Your feet hit the ground in perfect rhythm with the music. Your once-sore knees and ankles somehow move faster than you thought possible. There’s no question that running with the perfect set of tunes can make you feel like you’re performing better, but is there an actual science behind that feeling?
Many researchers are saying yes.
Evidence from a Brunel University study suggests that music can “improve the ‘feeling states’ of exercisers, helping them to derive much greater pleasure from the task.” And who doesn’t need a bit more pleasure when they’re running?
Beyond just feeling great, the study also suggests that the right music can help you perform better. It can enhance an athlete’s endurance by 15% and can also provide motivation by helping to “block out the little voice in your brain telling you its time to quit.”
But, as you might have guessed, not all songs will work the same way. It’s all about the tempo.
As you might imagine, fast paced, high energy songs can be the most helpful for runners. These songs help you kick it into high gear by serving as the ultimate pace-setter. Your body naturally moves to the rhythm of the music, and which will help you maintain or improve your endurance and speed.
High tempo songs aren’t the only ones that are good for working out. Slow-to-medium paced songs are helpful as well. These songs are a key ingredient to a more productive warmup and cooldown period. Coupled with powerful lyrics, medium paced songs are also ideal for a person lifting weights.
While finding a great tempo and effective lyrics can literally move you, working out with music won’t be quite perfect until you go back to the basics: find songs that speak to you. In other words, listen to songs that you like or find interesting. A song, artist, or genre that doesn’t inspire you will do little to help your performance. While Kanye West’s “Stronger” may be considered the “best workout song ever” (according to Gold’s Gym), you may find more success with “Dog Days are Over” by Florence and the Machine.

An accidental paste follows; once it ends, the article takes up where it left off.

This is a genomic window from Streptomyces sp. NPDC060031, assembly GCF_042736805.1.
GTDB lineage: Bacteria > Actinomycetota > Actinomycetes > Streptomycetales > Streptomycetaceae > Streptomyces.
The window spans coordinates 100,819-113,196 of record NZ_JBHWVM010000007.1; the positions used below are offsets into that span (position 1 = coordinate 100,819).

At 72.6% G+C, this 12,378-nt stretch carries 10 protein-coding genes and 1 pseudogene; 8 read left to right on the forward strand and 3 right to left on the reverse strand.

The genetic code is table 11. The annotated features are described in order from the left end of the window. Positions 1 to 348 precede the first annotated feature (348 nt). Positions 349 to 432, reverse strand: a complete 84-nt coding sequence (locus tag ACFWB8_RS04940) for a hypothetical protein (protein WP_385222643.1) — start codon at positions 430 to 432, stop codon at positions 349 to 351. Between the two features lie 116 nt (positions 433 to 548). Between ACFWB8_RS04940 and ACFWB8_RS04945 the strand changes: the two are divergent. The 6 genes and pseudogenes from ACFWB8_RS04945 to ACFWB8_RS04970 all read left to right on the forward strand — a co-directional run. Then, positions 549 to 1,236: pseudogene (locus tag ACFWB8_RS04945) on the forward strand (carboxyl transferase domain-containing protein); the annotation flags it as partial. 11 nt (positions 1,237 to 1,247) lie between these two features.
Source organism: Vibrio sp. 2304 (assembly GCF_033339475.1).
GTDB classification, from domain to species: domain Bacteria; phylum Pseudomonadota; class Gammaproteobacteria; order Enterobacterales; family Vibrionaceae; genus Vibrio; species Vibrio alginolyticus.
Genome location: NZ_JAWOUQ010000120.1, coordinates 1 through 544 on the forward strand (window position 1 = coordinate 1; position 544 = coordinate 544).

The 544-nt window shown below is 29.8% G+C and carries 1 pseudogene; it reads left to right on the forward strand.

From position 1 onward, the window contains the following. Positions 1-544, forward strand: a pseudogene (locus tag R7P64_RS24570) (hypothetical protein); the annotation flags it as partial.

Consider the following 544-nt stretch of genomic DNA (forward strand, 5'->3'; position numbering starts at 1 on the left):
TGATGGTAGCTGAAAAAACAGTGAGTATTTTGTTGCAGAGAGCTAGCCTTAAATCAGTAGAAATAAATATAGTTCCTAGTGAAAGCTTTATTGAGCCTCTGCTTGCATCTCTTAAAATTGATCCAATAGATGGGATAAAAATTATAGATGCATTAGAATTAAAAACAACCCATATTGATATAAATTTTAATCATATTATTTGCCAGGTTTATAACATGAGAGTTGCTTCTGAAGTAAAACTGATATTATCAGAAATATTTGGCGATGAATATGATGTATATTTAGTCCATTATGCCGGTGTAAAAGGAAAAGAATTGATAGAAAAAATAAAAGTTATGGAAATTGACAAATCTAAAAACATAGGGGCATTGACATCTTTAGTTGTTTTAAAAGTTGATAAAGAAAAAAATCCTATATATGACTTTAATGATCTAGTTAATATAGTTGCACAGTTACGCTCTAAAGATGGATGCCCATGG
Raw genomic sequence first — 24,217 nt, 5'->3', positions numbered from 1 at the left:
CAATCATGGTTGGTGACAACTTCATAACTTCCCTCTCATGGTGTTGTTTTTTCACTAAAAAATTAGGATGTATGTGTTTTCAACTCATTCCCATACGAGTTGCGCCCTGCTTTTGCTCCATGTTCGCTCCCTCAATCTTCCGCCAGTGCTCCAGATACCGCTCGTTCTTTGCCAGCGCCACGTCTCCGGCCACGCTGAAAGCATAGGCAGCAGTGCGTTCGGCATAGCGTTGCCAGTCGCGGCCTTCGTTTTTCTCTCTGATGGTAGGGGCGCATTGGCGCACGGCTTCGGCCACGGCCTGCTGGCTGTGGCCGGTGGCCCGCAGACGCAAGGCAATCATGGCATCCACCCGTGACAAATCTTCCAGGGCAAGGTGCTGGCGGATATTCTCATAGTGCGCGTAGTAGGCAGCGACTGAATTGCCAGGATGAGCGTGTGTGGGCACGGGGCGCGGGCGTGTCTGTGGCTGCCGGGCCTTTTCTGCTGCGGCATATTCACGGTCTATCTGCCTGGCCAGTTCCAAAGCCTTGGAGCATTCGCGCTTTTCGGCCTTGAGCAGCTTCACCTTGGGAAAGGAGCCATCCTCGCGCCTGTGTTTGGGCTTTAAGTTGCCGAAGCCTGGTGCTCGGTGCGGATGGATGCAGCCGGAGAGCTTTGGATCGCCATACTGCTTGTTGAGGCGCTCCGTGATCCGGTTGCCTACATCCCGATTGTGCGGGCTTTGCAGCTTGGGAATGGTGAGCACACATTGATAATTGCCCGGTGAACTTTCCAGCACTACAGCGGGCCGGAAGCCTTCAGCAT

What’s playing on the gym radio or on the treadmill TV doesn’t matter when you can build your own playlist, customized for your pace with your hand-picked songs, and no commercials. Who can beat you when you’ve got a team of hard-hitting, inspiring teammates in your iPod?
And if a decrease in pain and an increase in performance aren’t enough, there’s an unexpected benefactor in all of this: your brain. The part of your brain that processes music, the frontal lobe, is also associated with higher mental functioning, planning the future, and thinking abstract thoughts. When you exercise with the right music, your frontal lobe is working out too.
According to ABC News, “this bit of mental stimulation works for the brain like exercise works for the body. The more you do it, the more those muscles — including the ones between the ears — stay in tune and function more efficiently.”
Matt Venables and Julie Herman are amateur runners and founders of jog.fm, the premier workout music recommendation engine. The website suggests music and playlists with a tempo that is perfectly suited to your exercise pace. But Matt and Julie see jog.fm as far more than just music recommendations. It is a motivational tool aimed at getting the average person off the couch and working out.